Monday, March 15, 2010

Skeptic Month: Hey, Babe, Shut Your Pie Hole!

Continuing with the skeptic theme here at Pastor Kip, we come now to a very uncomfortable section for the conservative fundamentalist: the issue of a woman's place in the church. According to the critic, this one issue deals a serious blow to the Bible's claim to both relevancy and inerrancy.

The Declaration
In 1 Timothy 2:11-12, the Apostle Paul clearly states that he does not allow a woman to teach or have authority over a man, She must be silent and learn in quietness and full submission. Paul remains consistent on this teaching in 1 Corinthians 14:34-35, going so far as to say it is "disgraceful for a woman to speak in church."

The main reason for the woman's subordinate role, and a passage that you'll rarely hear preached on, is that, while man was created in the image and glory of God, woman wasn't. She is the glory of man. This according to 1 Corinthians 11:7-9.

As you can imagine, this ruffles quite a few mother hen feathers.

The Response
The Biblical inerrancy crowd has several different reactions to this one. Some take it for what it says and do not allow women to hold authority over men in a church. It's fine for them to change diapers, run the children's ministry, and oversee the activities of the Women's Auxiliary, but their privilege of service ends there.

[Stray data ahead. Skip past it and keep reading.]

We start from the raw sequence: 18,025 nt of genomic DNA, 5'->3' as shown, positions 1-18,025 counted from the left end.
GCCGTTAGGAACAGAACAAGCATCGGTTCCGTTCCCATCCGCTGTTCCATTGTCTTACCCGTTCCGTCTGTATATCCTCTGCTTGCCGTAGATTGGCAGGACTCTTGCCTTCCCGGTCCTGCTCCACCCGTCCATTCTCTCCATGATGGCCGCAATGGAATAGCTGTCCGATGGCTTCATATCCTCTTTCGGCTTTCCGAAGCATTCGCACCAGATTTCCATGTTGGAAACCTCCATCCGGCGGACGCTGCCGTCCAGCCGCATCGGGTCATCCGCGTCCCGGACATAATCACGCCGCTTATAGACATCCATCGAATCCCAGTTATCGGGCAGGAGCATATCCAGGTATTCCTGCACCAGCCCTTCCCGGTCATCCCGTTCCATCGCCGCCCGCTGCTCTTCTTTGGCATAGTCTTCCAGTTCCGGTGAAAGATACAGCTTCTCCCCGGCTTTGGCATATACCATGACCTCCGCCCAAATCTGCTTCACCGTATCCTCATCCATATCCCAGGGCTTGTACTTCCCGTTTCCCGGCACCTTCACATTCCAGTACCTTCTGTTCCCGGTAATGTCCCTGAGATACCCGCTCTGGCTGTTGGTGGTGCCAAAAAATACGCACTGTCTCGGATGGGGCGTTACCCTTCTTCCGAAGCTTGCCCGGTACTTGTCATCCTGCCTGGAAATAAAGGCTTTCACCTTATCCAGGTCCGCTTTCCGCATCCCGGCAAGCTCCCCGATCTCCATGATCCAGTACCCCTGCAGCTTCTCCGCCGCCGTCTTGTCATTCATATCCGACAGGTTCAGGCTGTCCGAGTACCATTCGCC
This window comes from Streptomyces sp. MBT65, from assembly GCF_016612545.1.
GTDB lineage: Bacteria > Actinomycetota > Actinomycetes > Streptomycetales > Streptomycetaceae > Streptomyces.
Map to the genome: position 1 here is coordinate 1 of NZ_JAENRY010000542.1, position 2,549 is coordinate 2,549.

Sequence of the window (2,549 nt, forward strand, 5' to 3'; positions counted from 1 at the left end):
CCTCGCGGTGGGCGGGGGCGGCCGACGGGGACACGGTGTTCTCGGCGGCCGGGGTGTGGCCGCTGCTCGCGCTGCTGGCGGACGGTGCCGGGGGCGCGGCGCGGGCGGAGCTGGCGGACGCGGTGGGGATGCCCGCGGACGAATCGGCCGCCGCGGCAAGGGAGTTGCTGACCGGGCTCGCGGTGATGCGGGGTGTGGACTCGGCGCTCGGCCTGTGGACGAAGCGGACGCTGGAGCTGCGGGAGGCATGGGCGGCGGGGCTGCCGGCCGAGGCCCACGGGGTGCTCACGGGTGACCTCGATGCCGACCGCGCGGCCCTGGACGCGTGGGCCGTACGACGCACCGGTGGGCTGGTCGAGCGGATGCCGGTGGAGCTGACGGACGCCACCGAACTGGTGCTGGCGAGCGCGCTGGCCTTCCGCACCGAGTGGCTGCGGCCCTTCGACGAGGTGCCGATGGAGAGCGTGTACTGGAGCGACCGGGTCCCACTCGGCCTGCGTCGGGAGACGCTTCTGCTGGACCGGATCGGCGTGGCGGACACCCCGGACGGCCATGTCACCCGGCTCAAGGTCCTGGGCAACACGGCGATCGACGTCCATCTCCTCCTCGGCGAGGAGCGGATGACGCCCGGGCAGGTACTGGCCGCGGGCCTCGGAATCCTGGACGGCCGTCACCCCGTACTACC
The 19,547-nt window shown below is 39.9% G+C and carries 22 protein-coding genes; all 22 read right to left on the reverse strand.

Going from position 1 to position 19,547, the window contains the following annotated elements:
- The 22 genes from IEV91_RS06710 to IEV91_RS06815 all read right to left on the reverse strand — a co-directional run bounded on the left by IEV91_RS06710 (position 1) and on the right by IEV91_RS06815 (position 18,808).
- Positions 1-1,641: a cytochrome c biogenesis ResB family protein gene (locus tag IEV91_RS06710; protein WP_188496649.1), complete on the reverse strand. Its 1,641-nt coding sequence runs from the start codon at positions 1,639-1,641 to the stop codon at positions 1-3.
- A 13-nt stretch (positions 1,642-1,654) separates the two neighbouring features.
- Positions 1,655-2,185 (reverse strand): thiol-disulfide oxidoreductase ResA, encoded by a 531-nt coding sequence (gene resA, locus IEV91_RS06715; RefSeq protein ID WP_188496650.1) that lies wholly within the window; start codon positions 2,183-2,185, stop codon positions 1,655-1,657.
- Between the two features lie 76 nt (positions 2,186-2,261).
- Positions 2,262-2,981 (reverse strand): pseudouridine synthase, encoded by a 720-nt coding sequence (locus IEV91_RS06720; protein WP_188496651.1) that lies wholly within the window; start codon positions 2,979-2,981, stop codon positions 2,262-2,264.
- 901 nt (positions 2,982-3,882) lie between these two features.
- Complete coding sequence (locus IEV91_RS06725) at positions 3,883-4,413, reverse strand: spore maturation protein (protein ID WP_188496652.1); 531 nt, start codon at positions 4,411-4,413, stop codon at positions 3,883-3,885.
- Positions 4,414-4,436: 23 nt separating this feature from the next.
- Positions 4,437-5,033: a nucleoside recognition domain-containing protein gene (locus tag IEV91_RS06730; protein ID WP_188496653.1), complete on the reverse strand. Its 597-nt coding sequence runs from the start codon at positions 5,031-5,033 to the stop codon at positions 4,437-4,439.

Then there are those more progressive types who teach that Paul's admonition isn't applicable today since it dealt with a situation specific to the culture at that time. Women, emboldened by the liberation given to them by Christianity and apparently insensitive to the most basic sense of decorum, had begun to ask questions of their husbands in the midst of the church service. This was distracting to say the least, since (according to some sources) men and women were seated on opposite sides of the room, the questions had to be shouted across the aisle.

Then there are the liberals who teach that, ages ago, church officials actually changed the language in the Bible in order to subjugate women. They claim that wherever the word "man" is used in this context, it should more appropriately be translated "husband". In other words, Paul was merely setting forth the order of accountability in a Christian home, not the administration of church leadership. I sat under a pastor who taught this, and I asked him if he was bothered that this might bring the whole authority of Scripture into question. He admitted that it was a risk, but he felt it was worth it to correct the teaching.

The Critic's Response to the Responses
The first response is both the least acceptable and the most honest. These people teach the inerrancy of Scripture and are determined to follow every jot and tittle in spite of social and political objections. And why shouldn't they? They are following the word of God.

The second response of cultural differences must then concede that, at least on this issue, the Scriptures do not apply to this day and time. In other words, the infallible word of God has failed to be relevant to our culture.